ESP8266 based e-paper WiFi weather station

I’m a fan of all kind of weather stations. When Daniel Eichhorn twittered about his new version using an E-Paper display module, I immediately preordered one. I decided to build a station with a custom enclosure, so here is my version of a 3D printed version, featuring magnets so it can be attached to the fridge:

ESP8266 based e-paper WiFi weather station

Using e-paper for a weather station is an ideal solution, as the data does not need to be updated often. By default, the station reaches out every 20 minutes for new data over WiFi and then updates the display. Daniel Eichhorn already has published kits for OLED (see “WiFi OLED Mini Weather Station with ESP8266“) and touch display (see “WiFi TFT Touch LCD Weather Station with ESP8266“). I like them both, but especially the TFT one is very power-hungry and not really designed to work from batteries. What I would like is a station which can run for weeks.

The e-paper weather station from Squix/Daniel Eichhorn is available in two versions:


  • Waveshare 2.9″ E-Paper 296×128 (black, white)
  • ESP8266 WiFi module
  • JST LiPo connector and charging circuit (100 mA/h)
  • 3 User buttons

ESP8266 based e-paper WiFi weather station

Because the ‘lite’ kit was supposed to be available earlier, I ordered that version. And I wanted to build custom enclosure anyway.


Daniel provides an extensive and well documented software for the module on GitHub, the setup guide is available on

mini USB-2-UART converter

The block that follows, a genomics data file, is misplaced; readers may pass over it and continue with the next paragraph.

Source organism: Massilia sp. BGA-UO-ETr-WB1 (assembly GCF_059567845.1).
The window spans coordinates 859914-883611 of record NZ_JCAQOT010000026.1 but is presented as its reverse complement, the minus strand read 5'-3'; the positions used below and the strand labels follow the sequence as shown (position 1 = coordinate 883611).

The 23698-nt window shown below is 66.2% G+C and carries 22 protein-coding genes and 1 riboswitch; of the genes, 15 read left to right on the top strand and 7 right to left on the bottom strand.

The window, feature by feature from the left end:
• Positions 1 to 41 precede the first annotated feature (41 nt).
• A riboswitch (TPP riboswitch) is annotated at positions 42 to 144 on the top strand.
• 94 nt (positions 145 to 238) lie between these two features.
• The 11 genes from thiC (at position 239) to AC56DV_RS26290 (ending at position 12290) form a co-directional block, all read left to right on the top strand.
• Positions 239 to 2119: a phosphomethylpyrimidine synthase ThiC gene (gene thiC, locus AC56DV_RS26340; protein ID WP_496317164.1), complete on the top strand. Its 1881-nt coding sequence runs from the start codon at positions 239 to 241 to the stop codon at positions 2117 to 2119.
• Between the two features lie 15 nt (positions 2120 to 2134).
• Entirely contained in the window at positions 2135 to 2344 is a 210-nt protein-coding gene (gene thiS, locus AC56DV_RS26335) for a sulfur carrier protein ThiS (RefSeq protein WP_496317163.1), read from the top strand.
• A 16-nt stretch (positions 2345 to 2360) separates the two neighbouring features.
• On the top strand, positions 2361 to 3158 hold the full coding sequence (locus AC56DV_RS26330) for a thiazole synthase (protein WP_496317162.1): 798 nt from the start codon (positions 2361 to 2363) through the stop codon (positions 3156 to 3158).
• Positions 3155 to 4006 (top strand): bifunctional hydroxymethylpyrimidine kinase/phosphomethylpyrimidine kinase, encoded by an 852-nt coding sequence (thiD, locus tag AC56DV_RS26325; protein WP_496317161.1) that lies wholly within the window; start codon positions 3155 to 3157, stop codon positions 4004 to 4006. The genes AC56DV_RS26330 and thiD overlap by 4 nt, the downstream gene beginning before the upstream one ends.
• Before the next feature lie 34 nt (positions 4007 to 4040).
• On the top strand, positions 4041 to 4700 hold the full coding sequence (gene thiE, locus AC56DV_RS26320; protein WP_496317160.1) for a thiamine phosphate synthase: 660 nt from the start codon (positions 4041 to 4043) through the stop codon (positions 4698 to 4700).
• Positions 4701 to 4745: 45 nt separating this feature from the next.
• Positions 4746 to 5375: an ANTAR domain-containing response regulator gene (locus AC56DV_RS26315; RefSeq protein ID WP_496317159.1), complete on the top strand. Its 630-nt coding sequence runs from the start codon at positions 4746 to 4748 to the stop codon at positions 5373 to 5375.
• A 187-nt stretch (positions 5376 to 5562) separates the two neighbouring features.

Because I was familiar with his other weather stations, I had the module up and running in less than 30 minutes.

Because the ‘lite’ kit does not include a programmer (actually a USB to Serial Converter), I had ordered a CP2102 module.

And I did not need to build an adapter cable:

programming the ESP8266


The display is attached to the PCB with a double-sided scotch tape, but I noticed that in the factory it has been slightly placed misaligned

Misaligned Display

After consulting Daniel Eichhorn, I was able to carefully remove the display with a razor knife:

Warning: this can easily break the display, do this only on your own risk!

Removed Display

According to the label on the backside of the display, it must be the


I considered creating an enclosure with acrylic and the laser cutter, but then decided to do a 3D printed one as I have greater flexibility.


The design includes a table stand as an option, a front and a back part.

Weather Station on Table Stand

The battery fits into the back part oft the enclosure:

Battery attached

No screws or glue is needed to keep the front and the back part together. The back part has two round holders for magnets so it can stick to metal objects:

Using Magnets to attach to the fridge


I’m happy with the design and the functionality: I have a very low power weather station in the kitchen which I can use on a stand or attach to metal surfaces. The station runs for more nearly two weeks on the same battery with only a 10 mV drop so far, with an update of the data over WiFi every 20 minutes. The grey color is fine, but maybe I will try another version with a different color? Or do a another one with the laser cutter? I think I might build up a few more of these…

Happy weathering ?


Source: ESP8266 based e-paper WiFi weather station

About The Author

Ibrar Ayyub

I am an experienced technical writer holding a Master's degree in computer science from BZU Multan, Pakistan University. With a background spanning various industries, particularly in home automation and engineering, I have honed my skills in crafting clear and concise content. Proficient in leveraging infographics and diagrams, I strive to simplify complex concepts for readers. My strength lies in thorough research and presenting information in a structured and logical format.

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